For Diffusion bonding, Square shaped specimens (50 mm × 50 mm) were machined from plates of 3 mm thickness magnesium (AZ31C-O) and aluminium (AA5083) alloys. The specimen surfaces were prepared by conventional grinding techniques with final grinding on 1200# emery paper. The specimens were ultrasonically cleaned in an acetone bath to remove adhered contaminants and then dried in air. DB was carried out under a constant bonding pressure of 1 MPa and at the bonding temperature of 435 °C for a bonding time of 60 min. The bonding temperature of 435 °C is equivalent with maximum temperature, experienced during FSW with rotation speed of 400 rpm and travel speed of 50 mm/min [13]. Vacuum pressure was less than 6 × 10−3 Pa. In the bonding process, heating rates of the experiment were kept at 15 °C/min, the assemblies were cooled in the processing chamber under vacuum. The bonding specimen was sectioned by a cutting machine.

Following FSW and DB, cross-sections of two specimens were observed by optical microscopy (OM). The specimens for OM were etched in a 5 ml acetic acid + 5 g picric acid + 10 ml water + 100 ml ethanol solution for revealing Mg side of the weld. The chemical composition of the second phases in the weld zones was analyzed by Scanning Electron Microscope (SEM) equipped with Energy Dispersive Spectroscopy (EDS) analysis system.

Additionally, second phases in the stir zone were identified by the X-ray diffraction (XRD) method. Samples for XRD were made by powdering blocks of stir zone of FSW weld and interface of Diffusion bond weld that mainly contained second phases. The blocks were carefully cut from a region containing only the second phases. However, they actually contained a small volume of the two base materials.

A Portable Hardness Testing by the ultrasonic contact impedance method (ASTM A1038) [16] was used to obtain Vickers microhardness measurements throughout the weld zones. Measurements were taken along 2 cm on the cross section (stretching from one base material, through the transition and weld regions, and into the other material) using a load of 10 N.

3Results

Fig. 1a shows weld map from friction stir weld of Al to Mg. The macrostructure is characterized by severe plastic deformation of the Al alloy and the Mg alloy resulting in their thorough mixing. Fig. 1b illustrates the microstructure of the Al/Mg interface for the friction-stir welded specimen. The static grain growth can be clearly seen in the recrystallized Mg grains in this zone. The average grain size of Mg in this zone is 20 µm. Fig. 1b shows that significant intermetallic material exists in the stir zone as light-etching and dark-etching phases. The lighter etching layer is on the Al side and the darker one is on the Mg side. The latter, because of its higher Mg content, is much more susceptible to corrosion and is preferentially etched out as dark pits. This region (Fig. 1b) was studied by means of SEM (Fig. 1c). SEM observations indicated that the interface zone of the Mg/Al joint included the transition region on the Mg substrate (Fig. 1c, region 1) and the transition region on the Al substrate (Fig. 1c, region 2). Al and Mg distributions in these regions analyzed by EDS are shown in Fig. 1c. Regions 1 and 2 have different chemical compositions; i.e., region 1 has lower Al and higher Mg contents than region 2. According to a phase diagram of the aluminum–magnesium system [17] and Fig. 1, layers of intermetallic phases are expected to be formed. The average thickness of the interaction layers in FS weld is 55 µm. The new phases are Al12Mg17 and Al3Mg2 intermetallics. These phases are all brittle compounds, which are the main reason for the formation of the weld crack. Both Al12Mg17 and Al3Mg2 phases have been reported in the literature as products of solid-state joining [1,18,19]. Fig. 1d shows many cracks in the light-etching phase, indicating a brittle weld owing to intermetallics.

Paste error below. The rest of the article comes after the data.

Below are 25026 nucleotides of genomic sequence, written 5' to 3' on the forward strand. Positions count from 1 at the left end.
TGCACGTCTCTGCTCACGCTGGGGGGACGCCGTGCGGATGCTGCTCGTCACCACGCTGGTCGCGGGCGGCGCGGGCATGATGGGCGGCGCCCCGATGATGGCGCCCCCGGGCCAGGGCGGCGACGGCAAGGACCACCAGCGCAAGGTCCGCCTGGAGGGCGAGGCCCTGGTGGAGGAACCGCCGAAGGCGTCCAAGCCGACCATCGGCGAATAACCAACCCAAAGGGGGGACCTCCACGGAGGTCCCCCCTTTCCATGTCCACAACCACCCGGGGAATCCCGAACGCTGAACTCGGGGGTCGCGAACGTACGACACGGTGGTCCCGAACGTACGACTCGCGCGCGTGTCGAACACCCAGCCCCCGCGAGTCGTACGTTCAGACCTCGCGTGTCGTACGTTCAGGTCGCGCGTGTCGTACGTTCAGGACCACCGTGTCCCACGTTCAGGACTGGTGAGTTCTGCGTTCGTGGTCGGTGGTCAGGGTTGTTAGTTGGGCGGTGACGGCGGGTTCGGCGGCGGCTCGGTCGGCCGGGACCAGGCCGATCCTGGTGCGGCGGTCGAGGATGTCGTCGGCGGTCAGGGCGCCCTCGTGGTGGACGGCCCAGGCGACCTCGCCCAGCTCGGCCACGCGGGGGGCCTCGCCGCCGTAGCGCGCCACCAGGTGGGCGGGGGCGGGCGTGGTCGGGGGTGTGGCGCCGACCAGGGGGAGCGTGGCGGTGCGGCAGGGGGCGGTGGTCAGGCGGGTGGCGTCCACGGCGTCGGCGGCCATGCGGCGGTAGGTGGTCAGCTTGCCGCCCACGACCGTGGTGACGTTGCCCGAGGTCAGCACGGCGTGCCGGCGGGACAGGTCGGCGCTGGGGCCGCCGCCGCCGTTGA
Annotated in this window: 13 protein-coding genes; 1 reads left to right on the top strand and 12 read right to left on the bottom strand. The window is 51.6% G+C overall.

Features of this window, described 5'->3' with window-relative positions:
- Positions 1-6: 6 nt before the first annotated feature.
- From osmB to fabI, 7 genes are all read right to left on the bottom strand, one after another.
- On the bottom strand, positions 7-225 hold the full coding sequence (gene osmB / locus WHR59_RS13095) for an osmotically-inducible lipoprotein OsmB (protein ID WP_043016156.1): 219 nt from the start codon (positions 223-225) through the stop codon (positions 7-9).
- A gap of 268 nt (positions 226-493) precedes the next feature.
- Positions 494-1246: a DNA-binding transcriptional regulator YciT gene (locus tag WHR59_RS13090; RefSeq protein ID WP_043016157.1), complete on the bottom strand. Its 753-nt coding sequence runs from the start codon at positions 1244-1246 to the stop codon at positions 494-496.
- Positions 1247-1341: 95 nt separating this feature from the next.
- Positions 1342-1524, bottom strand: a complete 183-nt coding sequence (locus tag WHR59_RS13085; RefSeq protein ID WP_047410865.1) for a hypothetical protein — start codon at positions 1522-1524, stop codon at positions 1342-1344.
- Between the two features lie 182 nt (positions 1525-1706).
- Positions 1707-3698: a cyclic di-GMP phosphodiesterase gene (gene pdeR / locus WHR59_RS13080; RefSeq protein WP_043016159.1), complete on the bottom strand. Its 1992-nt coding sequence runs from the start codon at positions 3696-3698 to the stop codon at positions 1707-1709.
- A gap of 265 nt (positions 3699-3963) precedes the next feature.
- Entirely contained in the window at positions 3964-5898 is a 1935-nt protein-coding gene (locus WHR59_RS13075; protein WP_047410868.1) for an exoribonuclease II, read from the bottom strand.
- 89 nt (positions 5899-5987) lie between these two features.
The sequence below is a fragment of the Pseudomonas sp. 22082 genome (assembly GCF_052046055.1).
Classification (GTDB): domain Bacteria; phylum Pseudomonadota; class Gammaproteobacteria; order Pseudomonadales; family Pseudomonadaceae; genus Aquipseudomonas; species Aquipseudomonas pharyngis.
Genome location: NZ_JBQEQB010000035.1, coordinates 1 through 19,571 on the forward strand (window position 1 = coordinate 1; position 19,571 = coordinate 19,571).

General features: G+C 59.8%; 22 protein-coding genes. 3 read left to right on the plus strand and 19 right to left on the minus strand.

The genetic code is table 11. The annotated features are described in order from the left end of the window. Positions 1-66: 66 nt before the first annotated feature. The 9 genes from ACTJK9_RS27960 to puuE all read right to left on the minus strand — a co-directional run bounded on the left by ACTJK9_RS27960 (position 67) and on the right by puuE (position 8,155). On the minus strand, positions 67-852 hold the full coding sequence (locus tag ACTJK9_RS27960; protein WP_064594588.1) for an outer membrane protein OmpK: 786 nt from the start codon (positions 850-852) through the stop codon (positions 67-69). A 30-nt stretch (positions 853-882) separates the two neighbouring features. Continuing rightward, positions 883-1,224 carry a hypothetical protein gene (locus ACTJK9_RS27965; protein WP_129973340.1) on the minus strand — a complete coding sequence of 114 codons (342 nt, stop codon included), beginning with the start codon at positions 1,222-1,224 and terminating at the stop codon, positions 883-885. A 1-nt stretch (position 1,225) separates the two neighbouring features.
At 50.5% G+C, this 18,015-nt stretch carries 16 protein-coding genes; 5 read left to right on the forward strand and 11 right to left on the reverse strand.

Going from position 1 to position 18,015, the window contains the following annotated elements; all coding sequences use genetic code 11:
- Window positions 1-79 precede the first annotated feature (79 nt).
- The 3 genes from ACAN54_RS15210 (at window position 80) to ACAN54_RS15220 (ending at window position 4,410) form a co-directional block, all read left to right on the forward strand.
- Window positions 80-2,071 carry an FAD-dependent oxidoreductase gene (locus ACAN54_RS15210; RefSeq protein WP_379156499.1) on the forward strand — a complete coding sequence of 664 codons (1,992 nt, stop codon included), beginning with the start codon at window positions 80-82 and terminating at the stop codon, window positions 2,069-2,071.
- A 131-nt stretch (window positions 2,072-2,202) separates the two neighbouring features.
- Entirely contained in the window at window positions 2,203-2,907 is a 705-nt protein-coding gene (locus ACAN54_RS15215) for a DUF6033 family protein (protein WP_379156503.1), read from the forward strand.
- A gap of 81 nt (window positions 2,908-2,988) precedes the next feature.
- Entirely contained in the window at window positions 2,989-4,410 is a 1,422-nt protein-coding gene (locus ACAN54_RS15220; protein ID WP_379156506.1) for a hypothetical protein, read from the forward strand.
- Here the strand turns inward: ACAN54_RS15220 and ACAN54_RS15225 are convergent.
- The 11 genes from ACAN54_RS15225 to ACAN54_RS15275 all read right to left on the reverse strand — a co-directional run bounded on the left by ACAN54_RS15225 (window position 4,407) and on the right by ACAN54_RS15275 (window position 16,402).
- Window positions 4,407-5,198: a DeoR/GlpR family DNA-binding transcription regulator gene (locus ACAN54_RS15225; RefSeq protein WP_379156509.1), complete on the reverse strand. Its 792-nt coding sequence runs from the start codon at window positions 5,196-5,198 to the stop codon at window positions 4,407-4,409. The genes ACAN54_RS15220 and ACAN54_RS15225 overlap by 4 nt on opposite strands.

Fig. 1.

(a) Weld map and interface of Al/Mg alloy macrostructure (b) Microstructure of Al/Mg interface (c) SEM micrograph and EDS results of Al/Mg interface microstructure (d) Cracks formation in interface of Al alloy and Mg alloy in stir zone from friction stir weld of Al 5083 to MgAZ31 performed in air.

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A transverse cross section of dissimilar diffusion bond performed under bonding pressure of 1 MPa and at the bonding temperature of 435 °C for a bonding time of 60 min is presented in Fig. 2a. The weld had no large defects, but contained a large irregular shaped region in the weld center. An optical micrograph of the irregular shaped region is shown in Fig. 2b. It seems that the irregular shaped region has a solidified microstructure. The microstructure consists of two regions “A” and “B” as shown in Fig. 2b. Region “A” consists of only a white phase, while region “B” has a eutectic microstructure consisting of bright and black phases. This microstructure was significantly different from the two base materials. Al and Mg distributions in the irregular shaped region analyzed by EDS are shown in Fig. 3. Quantitative analysis of the chemical composition by EDS showed that the bright phase in Fig. 2 consisted of 38 wt.% Al and 62 wt.% Mg, while the black phase contained 35 wt.% Al and 65 wt.% Mg. This result suggests that the white and black phases in Fig. 2 are the intermetallic compound Al12Mg17 and the Mg solid solution, respectively.

Fig. 2.

(a) Low magnification micrograph (b) optical micrograph of the irregular shaped region of dissimilar DB weld of Al 5083 to MgAZ31 at the bonding temperature of 440 °C for a bonding time of 60 min.

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Fig. 3.

SEM micrograph of the irregular shaped region of dissimilar DB weld of Al 5083 to Mg AZ31.